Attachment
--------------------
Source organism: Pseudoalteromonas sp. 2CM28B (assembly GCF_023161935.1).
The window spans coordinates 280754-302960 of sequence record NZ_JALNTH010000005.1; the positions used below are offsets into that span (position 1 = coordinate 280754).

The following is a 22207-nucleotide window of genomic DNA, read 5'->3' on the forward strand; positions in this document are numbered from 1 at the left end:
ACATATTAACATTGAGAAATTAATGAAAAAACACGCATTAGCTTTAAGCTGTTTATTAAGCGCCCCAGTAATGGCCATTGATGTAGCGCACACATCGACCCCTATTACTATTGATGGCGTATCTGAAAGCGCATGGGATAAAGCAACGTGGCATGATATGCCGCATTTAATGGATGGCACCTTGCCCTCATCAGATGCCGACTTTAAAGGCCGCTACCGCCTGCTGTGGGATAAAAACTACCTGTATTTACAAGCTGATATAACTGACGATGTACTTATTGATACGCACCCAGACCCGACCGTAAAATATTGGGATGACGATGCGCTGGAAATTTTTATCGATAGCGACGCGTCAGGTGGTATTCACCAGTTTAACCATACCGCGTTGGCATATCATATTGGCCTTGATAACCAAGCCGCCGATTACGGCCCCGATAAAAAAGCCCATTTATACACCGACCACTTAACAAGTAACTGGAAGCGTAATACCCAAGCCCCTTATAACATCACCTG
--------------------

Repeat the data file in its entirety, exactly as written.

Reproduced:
Source organism: Pseudoalteromonas sp. 2CM28B (assembly GCF_023161935.1).
The window spans coordinates 280754-302960 of sequence record NZ_JALNTH010000005.1; the positions used below are offsets into that span (position 1 = coordinate 280754).

The following is a 22207-nucleotide window of genomic DNA, read 5'->3' on the forward strand; positions in this document are numbered from 1 at the left end:
ACATATTAACATTGAGAAATTAATGAAAAAACACGCATTAGCTTTAAGCTGTTTATTAAGCGCCCCAGTAATGGCCATTGATGTAGCGCACACATCGACCCCTATTACTATTGATGGCGTATCTGAAAGCGCATGGGATAAAGCAACGTGGCATGATATGCCGCATTTAATGGATGGCACCTTGCCCTCATCAGATGCCGACTTTAAAGGCCGCTACCGCCTGCTGTGGGATAAAAACTACCTGTATTTACAAGCTGATATAACTGACGATGTACTTATTGATACGCACCCAGACCCGACCGTAAAATATTGGGATGACGATGCGCTGGAAATTTTTATCGATAGCGACGCGTCAGGTGGTATTCACCAGTTTAACCATACCGCGTTGGCATATCATATTGGCCTTGATAACCAAGCCGCCGATTACGGCCCCGATAAAAAAGCCCATTTATACACCGACCACTTAACAAGTAACTGGAAGCGTAATACCCAAGCCCCTTATAACATCACCTG